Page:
< Repertory Overview
Ballet by John Neumeier after William Shakespeare
Romeo and Juliet
"John Neumeier’s Shakespeare adaptation has over time become a classic. After numerous revivals and revisions, the ballet has not lost any of its freshness. Once again, one is overwhelmed by the tragic passion of youth."
Music: Sergei Prokofiev
Choreography and Staging: John Neumeier
Set and Costumes: Jürgen Rose
3 hours | 2 intermissions
Frankfurt Ballet, Frankfurt, February 14, 1971
Premiere in Hamburg:
The Hamburg Ballett, January 6, 1974
Premiere New Version in Hamburg:
The Hamburg Ballet, December 23, 1981
1996 Genoa 2006 Cagliari 2016 Baden-Baden
In the Repertory:
Royal Danish Ballet
The Tokyo Ballet
The First Day
It is the morning before the feast day of San Zeno - patron saint of Verona. Brother Lorenzo, Romeo's childhood friend, finds him asleep on the steps of Capulet's house. Romeo is infatuated with Rosalind, Juliet's cousin, who is shortly to arrive for the festival.
From the balcony, Juliet greets Rosalind - but does not see Romeo. Benvolio jokes with his love sick friend. Among a group of actors who have come to perform during the festival, Romeo recognizes Mercutio.
Juliet's Nurse shops in the market with her servant Peter who is harassed by one of the Montague servants. An argument develops between the servants of the feuding families - the Capulets and the Montagues - and escalates into a street fight in which the heads of both houses, Romeo and Tybalt, Juliet's cousin, take part. The appearance of Escalus, Prince of Verona, puts an end to the tumult. He confiscates the swords of Montague and Capulet to symbolize a truce between them.
Capulet gives the Nurse an invitation list of for his ball which will be held that evening. Romeo snatches the list away and is entranced to find Rosalind's name among the invited.
Juliet, surprised while playing with her cousins in the bath, is presented a medallion by her mother - a symbol of adulthood and her eligibility to be married.
Capulet receives his guests in the courtyard of his villa.
Capulet, his wife, and Tybalt open the ball. Juliet and her cousins present an allegorical dance in honour of San Zeno. Juliet senses the glances of a young man and forgets her steps. Count Paris, chosen by Juliet's parents to be her fiancé, is introduced to her. In a quiet part of the ballroom, Juliet is surprised by Romeo, who suddenly appears beside her. Tybalt rudely interrupts their tender encounter.
The guests make their farewells.
Romeo, however, remains in the Capulets' courtyard and observes Juliet alone on her balcony. She sees him, and they discover and enjoy their spontaneous love.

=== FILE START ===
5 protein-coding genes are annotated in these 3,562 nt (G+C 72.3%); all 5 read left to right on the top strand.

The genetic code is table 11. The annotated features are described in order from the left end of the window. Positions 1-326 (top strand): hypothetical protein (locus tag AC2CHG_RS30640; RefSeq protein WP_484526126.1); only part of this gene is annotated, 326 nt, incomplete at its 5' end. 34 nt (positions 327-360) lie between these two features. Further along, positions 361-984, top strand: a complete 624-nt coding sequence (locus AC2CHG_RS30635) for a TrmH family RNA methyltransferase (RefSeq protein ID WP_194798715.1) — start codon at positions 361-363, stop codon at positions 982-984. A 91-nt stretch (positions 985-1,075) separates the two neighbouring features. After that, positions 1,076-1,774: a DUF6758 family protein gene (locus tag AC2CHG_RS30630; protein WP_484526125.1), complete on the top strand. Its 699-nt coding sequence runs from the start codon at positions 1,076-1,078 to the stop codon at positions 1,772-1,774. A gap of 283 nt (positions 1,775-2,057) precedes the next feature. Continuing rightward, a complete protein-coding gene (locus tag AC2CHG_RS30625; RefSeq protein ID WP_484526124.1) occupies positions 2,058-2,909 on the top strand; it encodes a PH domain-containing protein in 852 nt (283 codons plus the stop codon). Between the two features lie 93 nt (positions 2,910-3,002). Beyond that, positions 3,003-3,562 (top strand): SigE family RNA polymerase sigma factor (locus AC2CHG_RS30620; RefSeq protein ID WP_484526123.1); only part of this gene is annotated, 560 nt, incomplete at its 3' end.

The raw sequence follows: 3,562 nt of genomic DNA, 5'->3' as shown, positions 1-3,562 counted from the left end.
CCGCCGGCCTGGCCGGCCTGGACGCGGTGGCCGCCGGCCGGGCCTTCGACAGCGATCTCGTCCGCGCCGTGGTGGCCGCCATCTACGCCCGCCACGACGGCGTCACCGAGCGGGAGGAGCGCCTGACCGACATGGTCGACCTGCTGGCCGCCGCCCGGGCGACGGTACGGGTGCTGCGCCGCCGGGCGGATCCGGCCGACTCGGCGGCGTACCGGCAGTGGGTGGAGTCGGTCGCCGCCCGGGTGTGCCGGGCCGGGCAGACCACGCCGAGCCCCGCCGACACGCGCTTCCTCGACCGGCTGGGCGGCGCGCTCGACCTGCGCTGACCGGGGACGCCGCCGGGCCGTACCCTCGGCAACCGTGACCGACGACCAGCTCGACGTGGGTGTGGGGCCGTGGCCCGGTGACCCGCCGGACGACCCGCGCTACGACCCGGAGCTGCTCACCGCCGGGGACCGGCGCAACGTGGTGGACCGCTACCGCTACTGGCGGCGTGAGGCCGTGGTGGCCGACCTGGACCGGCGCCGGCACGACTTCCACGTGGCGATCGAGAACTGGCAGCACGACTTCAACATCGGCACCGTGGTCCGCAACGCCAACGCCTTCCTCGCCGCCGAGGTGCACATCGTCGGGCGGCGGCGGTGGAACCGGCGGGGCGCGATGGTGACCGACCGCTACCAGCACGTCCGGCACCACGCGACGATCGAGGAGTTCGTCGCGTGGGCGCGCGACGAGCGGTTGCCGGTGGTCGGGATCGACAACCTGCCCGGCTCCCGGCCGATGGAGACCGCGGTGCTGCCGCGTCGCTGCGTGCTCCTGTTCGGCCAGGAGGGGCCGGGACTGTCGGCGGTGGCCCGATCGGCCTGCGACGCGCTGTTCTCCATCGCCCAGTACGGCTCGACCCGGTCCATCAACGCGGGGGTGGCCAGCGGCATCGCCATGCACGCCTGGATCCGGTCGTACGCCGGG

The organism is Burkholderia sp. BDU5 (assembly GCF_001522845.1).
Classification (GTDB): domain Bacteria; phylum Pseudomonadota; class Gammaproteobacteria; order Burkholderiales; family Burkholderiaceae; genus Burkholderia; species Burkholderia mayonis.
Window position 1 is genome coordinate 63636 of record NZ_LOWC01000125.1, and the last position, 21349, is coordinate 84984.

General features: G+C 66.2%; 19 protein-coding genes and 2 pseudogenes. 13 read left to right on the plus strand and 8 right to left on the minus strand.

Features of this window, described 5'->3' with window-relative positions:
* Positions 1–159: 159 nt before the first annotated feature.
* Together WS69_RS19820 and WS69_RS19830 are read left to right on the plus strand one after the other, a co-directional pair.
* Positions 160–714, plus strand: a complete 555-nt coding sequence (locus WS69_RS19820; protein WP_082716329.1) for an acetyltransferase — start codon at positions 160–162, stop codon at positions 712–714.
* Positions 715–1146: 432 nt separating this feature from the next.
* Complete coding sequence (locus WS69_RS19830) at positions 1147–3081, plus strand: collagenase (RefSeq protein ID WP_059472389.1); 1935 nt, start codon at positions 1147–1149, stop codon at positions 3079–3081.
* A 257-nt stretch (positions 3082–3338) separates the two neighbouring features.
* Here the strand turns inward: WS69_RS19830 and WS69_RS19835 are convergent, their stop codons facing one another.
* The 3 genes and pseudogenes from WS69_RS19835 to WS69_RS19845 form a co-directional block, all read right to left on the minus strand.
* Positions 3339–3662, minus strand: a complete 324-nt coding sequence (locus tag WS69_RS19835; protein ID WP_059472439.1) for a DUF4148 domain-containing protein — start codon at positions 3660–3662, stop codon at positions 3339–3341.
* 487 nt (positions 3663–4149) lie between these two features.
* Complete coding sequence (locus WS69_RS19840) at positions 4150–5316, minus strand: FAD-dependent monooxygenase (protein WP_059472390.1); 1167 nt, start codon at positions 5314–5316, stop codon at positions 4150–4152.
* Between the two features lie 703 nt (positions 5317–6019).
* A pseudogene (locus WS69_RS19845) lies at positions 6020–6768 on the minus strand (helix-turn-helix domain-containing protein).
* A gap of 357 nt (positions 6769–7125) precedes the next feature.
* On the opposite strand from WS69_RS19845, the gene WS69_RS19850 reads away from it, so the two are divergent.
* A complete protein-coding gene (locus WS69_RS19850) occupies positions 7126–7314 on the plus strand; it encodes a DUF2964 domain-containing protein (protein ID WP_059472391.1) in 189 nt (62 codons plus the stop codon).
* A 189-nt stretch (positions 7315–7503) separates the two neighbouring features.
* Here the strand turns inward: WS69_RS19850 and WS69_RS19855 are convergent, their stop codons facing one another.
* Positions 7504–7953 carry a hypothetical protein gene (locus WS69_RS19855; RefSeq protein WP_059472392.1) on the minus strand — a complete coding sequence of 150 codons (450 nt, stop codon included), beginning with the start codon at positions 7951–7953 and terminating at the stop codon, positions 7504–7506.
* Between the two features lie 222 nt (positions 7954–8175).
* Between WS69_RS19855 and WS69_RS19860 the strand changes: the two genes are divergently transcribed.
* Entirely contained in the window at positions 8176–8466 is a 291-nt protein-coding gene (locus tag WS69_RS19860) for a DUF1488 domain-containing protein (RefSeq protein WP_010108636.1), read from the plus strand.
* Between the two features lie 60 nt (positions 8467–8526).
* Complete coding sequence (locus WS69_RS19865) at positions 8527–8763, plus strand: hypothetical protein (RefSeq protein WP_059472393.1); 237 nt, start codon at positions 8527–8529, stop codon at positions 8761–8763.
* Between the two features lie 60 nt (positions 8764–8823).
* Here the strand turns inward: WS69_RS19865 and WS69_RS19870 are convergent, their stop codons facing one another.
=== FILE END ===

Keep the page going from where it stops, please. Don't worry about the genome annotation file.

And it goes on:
The Second Day (The Festival of San Zeno)
Celebrations in the city have begun. Romeo sends Brother Lorenzo to Juliet to arrange for their secret marriage. The actors perform a play which seems to prefigure the destiny of the young lovers. The Nurse brings Romeo word of Juliet's acceptance.
Romeo arrives at Brother Lorenzo's.
Brother Lorenzo marries Romeo and Juliet secretly in hopes of ending the feud between their families.
The festivities continue. The drunken Tybalt provokes Mercutio, then kills him accidentally in a duel. In blind rage, Romeo revenges the death of his friend. In grief, Juliet's mother collapses on Tybalt's corpse. The actors escape from Verona taking Romeo with them.
The Third Day
Tybalt is buried.
Romeo, banished from Verona, has returned in disguise to spend the night with his wife Juliet. At dawn, he must leave. Juliet's parents announce their intention of marrying her to Paris that very day. She refuses.
Thoughts of Romeo give Juliet comfort and the courage to seek help from Brother Lorenzo.
Lorenzo gives her a vial containing a potion that will put her into a temporary but death-like sleep. In her imagination, the actors play out a happy ending.
When Paris comes to Juliet a second time, she agrees to the marriage.
Taking the potion, Juliet experiences a nightmare encounter with the dead Tybalt, but a vision of Romeo again promises a happy end...
The Fourth Day
Attempting to wake her, the Nurse and Juliet's cousins believe her to be dead.
On the way to Mantua, the Nurse informs Romeo of Juliet's death. He hurries back to Verona, missing Brother Lorenzo, who desperately searches for Romeo, in order to explain his plan.
Juliet is buried in the Capulet vault. When the procession of mourners leaves, Romeo remains. Believing that Juliet is dead, he stabs himself. Juliet awakens, and finding Romeo dead, joins him in death.